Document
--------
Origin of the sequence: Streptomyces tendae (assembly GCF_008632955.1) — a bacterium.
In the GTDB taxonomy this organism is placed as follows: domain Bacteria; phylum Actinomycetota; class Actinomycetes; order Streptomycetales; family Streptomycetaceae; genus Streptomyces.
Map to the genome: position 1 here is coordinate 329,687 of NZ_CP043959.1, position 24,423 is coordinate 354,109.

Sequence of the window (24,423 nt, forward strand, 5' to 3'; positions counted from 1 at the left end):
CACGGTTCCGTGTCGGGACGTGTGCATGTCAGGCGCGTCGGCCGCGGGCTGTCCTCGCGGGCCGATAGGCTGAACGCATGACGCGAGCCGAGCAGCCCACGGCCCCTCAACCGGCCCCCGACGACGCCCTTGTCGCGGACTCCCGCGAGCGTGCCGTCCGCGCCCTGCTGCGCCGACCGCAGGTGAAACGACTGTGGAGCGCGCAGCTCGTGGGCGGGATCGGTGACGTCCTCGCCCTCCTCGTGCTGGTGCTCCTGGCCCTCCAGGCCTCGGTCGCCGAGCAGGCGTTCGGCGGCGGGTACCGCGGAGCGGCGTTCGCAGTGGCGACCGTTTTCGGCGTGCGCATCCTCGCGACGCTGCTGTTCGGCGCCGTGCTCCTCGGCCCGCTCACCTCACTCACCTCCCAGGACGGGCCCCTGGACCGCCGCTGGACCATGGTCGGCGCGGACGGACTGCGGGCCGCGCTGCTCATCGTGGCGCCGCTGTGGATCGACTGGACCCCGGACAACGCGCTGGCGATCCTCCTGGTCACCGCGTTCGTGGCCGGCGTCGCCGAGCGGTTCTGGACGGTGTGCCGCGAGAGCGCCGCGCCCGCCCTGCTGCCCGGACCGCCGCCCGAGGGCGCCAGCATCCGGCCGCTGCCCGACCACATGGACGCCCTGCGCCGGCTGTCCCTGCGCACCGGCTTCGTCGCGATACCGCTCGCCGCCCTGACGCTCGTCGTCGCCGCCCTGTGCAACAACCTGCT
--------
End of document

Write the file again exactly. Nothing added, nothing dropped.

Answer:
Origin of the sequence: Streptomyces tendae (assembly GCF_008632955.1) — a bacterium.
In the GTDB taxonomy this organism is placed as follows: domain Bacteria; phylum Actinomycetota; class Actinomycetes; order Streptomycetales; family Streptomycetaceae; genus Streptomyces.
Map to the genome: position 1 here is coordinate 329,687 of NZ_CP043959.1, position 24,423 is coordinate 354,109.

Sequence of the window (24,423 nt, forward strand, 5' to 3'; positions counted from 1 at the left end):
CACGGTTCCGTGTCGGGACGTGTGCATGTCAGGCGCGTCGGCCGCGGGCTGTCCTCGCGGGCCGATAGGCTGAACGCATGACGCGAGCCGAGCAGCCCACGGCCCCTCAACCGGCCCCCGACGACGCCCTTGTCGCGGACTCCCGCGAGCGTGCCGTCCGCGCCCTGCTGCGCCGACCGCAGGTGAAACGACTGTGGAGCGCGCAGCTCGTGGGCGGGATCGGTGACGTCCTCGCCCTCCTCGTGCTGGTGCTCCTGGCCCTCCAGGCCTCGGTCGCCGAGCAGGCGTTCGGCGGCGGGTACCGCGGAGCGGCGTTCGCAGTGGCGACCGTTTTCGGCGTGCGCATCCTCGCGACGCTGCTGTTCGGCGCCGTGCTCCTCGGCCCGCTCACCTCACTCACCTCCCAGGACGGGCCCCTGGACCGCCGCTGGACCATGGTCGGCGCGGACGGACTGCGGGCCGCGCTGCTCATCGTGGCGCCGCTGTGGATCGACTGGACCCCGGACAACGCGCTGGCGATCCTCCTGGTCACCGCGTTCGTGGCCGGCGTCGCCGAGCGGTTCTGGACGGTGTGCCGCGAGAGCGCCGCGCCCGCCCTGCTGCCCGGACCGCCGCCCGAGGGCGCCAGCATCCGGCCGCTGCCCGACCACATGGACGCCCTGCGCCGGCTGTCCCTGCGCACCGGCTTCGTCGCGATACCGCTCGCCGCCCTGACGCTCGTCGTCGCCGCCCTGTGCAACAACCTGCT